WASHINGTON -- A crack appeared Wednesday morning in the conservatives' united front against President Barack Obama in the budget-and-borrowing crisis of 2013.
Michael Needham, CEO of the powerful group Heritage Action, said that he opposed conditioning a crucial vote to increase the government's borrowing authority on the group's main goal: defunding Obamacare.
Under questioning at a breakfast with reporters, hosted by the Christian Science Monitor, Needham, a product of the Stanford Business School, conceded that failure to raise the debt ceiling would indeed disrupt the global economy.
"I'm sure the markets will react negatively," he said, even if, as he suggested was possible, the Treasury could "prioritize" interest payments to foreign bondholders.
Rather than try to hold the debt ceiling vote hostage to the defunding of Obamacare, he said, the better "tactical" course for Heritage and other key foes of the administration is to continue to focus on annual spending -- and on allowing the full opening of government only if Obamacare is dismantled.
"No, we should raise the debt limit," he said, though he added that he would oppose an increase that extends until after the 2014 election, which is Obama's preferred outcome.
But with regards to the government shutdown, Needham insisted that his group would continue to oppose any continuing resolution -- no matter how short in duration -- that did not defund the health care law.
"My tactic is to focus on the CR," he said.
Matt Kibbe, the president and CEO of the influential conservative group FreedomWorks, also said in a Wednesday interview with The Huffington Post that the debt ceiling should be raised in order to keep the Obamacare fight focused on the continuing resolution.
"This is an emerging set of opinions that looks to be where everybody's gravitating to," he said.
Heritage Action, funded by small donors, corporate allies and wealthy individuals Needham refused to name -- other than the Koch Brothers, who he said had given $500,000 -- has become a powerhouse in a new generation of conservative groups.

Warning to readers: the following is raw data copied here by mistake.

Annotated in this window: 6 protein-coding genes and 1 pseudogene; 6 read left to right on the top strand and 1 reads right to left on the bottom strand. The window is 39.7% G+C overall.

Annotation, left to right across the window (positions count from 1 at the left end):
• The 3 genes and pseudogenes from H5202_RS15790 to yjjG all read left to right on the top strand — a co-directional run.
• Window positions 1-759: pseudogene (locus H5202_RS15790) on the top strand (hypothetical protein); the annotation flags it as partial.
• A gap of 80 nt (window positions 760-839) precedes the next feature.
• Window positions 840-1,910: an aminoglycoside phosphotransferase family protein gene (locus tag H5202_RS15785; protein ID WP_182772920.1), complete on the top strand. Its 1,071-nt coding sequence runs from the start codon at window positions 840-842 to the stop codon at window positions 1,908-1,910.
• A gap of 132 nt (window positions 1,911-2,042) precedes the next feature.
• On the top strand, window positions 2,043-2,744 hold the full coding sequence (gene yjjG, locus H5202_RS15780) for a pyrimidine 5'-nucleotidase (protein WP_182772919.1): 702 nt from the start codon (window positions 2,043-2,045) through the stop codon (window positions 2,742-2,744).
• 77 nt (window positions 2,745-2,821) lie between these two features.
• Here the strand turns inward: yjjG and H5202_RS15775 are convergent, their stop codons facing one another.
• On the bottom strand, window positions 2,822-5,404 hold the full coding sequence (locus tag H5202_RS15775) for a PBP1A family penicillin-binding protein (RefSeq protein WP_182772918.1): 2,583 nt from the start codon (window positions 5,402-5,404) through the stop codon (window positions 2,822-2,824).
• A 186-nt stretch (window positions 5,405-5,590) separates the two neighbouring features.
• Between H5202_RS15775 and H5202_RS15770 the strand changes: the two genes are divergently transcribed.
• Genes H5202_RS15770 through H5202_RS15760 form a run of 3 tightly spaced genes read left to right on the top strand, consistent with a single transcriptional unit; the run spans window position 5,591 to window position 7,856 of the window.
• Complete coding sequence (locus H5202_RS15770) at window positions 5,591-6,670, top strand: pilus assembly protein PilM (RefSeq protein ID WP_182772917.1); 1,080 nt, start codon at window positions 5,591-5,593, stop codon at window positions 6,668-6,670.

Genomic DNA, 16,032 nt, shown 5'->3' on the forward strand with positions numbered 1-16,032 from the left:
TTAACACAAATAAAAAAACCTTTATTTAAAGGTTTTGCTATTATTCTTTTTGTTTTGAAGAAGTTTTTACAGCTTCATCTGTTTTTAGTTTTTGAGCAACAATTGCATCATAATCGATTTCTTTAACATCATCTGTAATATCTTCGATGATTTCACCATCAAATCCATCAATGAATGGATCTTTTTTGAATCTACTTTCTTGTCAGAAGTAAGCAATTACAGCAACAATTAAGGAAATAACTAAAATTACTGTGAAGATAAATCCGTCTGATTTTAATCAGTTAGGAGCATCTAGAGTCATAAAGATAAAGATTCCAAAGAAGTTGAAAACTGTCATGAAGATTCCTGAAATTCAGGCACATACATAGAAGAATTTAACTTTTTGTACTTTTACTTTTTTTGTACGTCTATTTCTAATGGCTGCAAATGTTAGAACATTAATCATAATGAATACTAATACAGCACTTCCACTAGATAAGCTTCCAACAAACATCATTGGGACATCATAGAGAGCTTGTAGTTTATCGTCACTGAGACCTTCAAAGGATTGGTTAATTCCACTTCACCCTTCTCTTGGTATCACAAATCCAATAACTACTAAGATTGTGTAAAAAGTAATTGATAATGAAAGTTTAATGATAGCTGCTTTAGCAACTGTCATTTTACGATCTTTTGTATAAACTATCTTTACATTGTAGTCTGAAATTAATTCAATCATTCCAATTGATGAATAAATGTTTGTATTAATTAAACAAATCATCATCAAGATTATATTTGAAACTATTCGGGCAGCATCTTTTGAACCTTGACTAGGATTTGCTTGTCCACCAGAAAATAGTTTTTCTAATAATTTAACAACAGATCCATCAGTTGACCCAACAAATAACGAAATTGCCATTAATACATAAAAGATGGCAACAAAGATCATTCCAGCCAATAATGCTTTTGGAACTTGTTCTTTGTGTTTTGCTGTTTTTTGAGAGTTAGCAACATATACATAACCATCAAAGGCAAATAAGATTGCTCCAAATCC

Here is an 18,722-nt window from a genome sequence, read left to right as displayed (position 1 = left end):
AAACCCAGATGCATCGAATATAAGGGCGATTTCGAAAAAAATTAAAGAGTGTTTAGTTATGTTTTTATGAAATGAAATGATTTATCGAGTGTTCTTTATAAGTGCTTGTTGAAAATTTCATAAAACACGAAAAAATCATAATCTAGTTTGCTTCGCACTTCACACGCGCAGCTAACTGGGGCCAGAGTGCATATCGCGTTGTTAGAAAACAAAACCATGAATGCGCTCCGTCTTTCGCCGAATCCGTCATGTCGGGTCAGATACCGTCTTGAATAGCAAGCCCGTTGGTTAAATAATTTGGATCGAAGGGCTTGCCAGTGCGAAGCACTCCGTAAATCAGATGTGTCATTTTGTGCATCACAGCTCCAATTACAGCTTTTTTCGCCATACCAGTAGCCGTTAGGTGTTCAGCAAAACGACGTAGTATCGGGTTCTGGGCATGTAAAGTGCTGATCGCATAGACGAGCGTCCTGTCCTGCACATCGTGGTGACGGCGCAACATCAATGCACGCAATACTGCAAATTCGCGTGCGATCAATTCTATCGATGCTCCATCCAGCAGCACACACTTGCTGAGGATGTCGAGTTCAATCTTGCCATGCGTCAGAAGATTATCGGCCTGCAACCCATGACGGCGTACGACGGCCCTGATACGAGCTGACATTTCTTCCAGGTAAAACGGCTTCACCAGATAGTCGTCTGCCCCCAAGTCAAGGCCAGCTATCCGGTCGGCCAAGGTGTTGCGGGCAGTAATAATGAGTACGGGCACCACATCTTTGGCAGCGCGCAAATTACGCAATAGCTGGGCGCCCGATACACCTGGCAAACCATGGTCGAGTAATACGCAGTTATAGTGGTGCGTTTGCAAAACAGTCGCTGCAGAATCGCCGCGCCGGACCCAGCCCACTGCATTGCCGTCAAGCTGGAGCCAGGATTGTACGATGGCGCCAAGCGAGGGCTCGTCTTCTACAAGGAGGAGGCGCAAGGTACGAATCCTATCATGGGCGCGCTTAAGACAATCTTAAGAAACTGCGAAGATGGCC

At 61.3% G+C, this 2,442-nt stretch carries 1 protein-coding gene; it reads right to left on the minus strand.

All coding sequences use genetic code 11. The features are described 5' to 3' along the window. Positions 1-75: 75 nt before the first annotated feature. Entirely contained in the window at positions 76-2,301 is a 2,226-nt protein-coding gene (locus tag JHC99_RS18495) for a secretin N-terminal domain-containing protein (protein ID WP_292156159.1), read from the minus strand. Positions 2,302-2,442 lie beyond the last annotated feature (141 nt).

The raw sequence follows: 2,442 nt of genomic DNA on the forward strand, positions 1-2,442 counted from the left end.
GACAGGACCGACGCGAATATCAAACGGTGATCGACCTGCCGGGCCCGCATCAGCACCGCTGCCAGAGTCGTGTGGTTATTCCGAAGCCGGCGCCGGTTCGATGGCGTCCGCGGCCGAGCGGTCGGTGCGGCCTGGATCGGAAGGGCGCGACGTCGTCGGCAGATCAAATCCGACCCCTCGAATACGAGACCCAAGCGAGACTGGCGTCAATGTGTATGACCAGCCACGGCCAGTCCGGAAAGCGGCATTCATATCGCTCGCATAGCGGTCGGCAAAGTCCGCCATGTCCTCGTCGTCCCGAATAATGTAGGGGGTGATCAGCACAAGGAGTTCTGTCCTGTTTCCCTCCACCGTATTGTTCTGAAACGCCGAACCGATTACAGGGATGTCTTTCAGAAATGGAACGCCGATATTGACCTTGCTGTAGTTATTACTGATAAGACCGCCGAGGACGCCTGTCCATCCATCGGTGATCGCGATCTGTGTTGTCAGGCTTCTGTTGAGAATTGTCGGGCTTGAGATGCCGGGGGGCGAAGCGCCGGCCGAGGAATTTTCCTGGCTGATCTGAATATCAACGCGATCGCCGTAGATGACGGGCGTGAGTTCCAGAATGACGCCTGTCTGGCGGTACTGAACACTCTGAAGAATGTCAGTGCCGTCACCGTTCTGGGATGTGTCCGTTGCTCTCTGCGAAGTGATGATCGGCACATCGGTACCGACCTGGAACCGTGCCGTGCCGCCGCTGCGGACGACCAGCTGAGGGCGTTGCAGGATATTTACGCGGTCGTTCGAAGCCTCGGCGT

It operates on a model developed by Evangelical activists, producing informative -- and politically inflammatory -- "scorecards" that rate lawmakers' ideological purity based on their many votes.
The group organized a series of public events and town halls this summer to oppose Obamacare, which the group regards as the next camel's nose under the tent of a bankrupt entitlement state.
Needham thinks that Social Security needs "fundamental" change and that other entitlement programs are unfairly burdening Millennials.
But he indicated at the Wednesday breakfast that his disdain for Obamacare did not extend to the debt ceiling vote.
That could give Obama and House Speaker John Boehner (R-Ohio) at least a smidgen of room to maneuver if and when they decide to strike an overall deal: the White House could get a "clean" debt ceiling vote (though of short duration) and the GOP could get a concession or two on the continuing resolution to fund the government's annual spending.
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